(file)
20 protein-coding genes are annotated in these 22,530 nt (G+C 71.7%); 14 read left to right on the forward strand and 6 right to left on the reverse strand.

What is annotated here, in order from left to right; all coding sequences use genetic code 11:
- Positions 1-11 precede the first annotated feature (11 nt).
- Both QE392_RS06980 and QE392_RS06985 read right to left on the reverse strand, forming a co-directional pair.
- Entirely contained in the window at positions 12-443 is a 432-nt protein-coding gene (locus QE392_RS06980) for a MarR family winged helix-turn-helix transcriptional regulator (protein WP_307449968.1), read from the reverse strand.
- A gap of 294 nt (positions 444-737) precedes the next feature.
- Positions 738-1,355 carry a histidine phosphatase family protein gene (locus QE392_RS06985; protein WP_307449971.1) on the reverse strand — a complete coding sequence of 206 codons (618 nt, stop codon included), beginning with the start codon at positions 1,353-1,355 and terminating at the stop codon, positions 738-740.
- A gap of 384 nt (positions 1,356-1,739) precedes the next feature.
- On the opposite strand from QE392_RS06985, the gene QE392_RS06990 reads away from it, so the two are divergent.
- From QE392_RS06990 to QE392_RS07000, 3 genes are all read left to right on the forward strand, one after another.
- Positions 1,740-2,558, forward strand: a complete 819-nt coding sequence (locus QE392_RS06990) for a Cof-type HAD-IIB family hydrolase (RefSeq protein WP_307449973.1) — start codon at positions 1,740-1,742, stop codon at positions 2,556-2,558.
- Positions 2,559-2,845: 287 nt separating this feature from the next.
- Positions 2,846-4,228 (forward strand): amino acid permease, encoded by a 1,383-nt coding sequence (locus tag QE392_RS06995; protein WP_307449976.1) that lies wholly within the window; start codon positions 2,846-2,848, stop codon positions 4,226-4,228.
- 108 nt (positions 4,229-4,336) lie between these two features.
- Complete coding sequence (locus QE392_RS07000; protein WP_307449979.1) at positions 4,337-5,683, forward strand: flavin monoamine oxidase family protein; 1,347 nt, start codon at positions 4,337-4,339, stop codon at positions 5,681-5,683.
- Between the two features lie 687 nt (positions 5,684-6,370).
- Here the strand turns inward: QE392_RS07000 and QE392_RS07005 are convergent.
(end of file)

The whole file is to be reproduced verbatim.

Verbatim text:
20 protein-coding genes are annotated in these 22,530 nt (G+C 71.7%); 14 read left to right on the forward strand and 6 right to left on the reverse strand.

What is annotated here, in order from left to right; all coding sequences use genetic code 11:
- Positions 1-11 precede the first annotated feature (11 nt).
- Both QE392_RS06980 and QE392_RS06985 read right to left on the reverse strand, forming a co-directional pair.
- Entirely contained in the window at positions 12-443 is a 432-nt protein-coding gene (locus QE392_RS06980) for a MarR family winged helix-turn-helix transcriptional regulator (protein WP_307449968.1), read from the reverse strand.
- A gap of 294 nt (positions 444-737) precedes the next feature.
- Positions 738-1,355 carry a histidine phosphatase family protein gene (locus QE392_RS06985; protein WP_307449971.1) on the reverse strand — a complete coding sequence of 206 codons (618 nt, stop codon included), beginning with the start codon at positions 1,353-1,355 and terminating at the stop codon, positions 738-740.
- A gap of 384 nt (positions 1,356-1,739) precedes the next feature.
- On the opposite strand from QE392_RS06985, the gene QE392_RS06990 reads away from it, so the two are divergent.
- From QE392_RS06990 to QE392_RS07000, 3 genes are all read left to right on the forward strand, one after another.
- Positions 1,740-2,558, forward strand: a complete 819-nt coding sequence (locus QE392_RS06990) for a Cof-type HAD-IIB family hydrolase (RefSeq protein WP_307449973.1) — start codon at positions 1,740-1,742, stop codon at positions 2,556-2,558.
- Positions 2,559-2,845: 287 nt separating this feature from the next.
- Positions 2,846-4,228 (forward strand): amino acid permease, encoded by a 1,383-nt coding sequence (locus tag QE392_RS06995; protein WP_307449976.1) that lies wholly within the window; start codon positions 2,846-2,848, stop codon positions 4,226-4,228.
- 108 nt (positions 4,229-4,336) lie between these two features.
- Complete coding sequence (locus QE392_RS07000; protein WP_307449979.1) at positions 4,337-5,683, forward strand: flavin monoamine oxidase family protein; 1,347 nt, start codon at positions 4,337-4,339, stop codon at positions 5,681-5,683.
- Between the two features lie 687 nt (positions 5,684-6,370).
- Here the strand turns inward: QE392_RS07000 and QE392_RS07005 are convergent.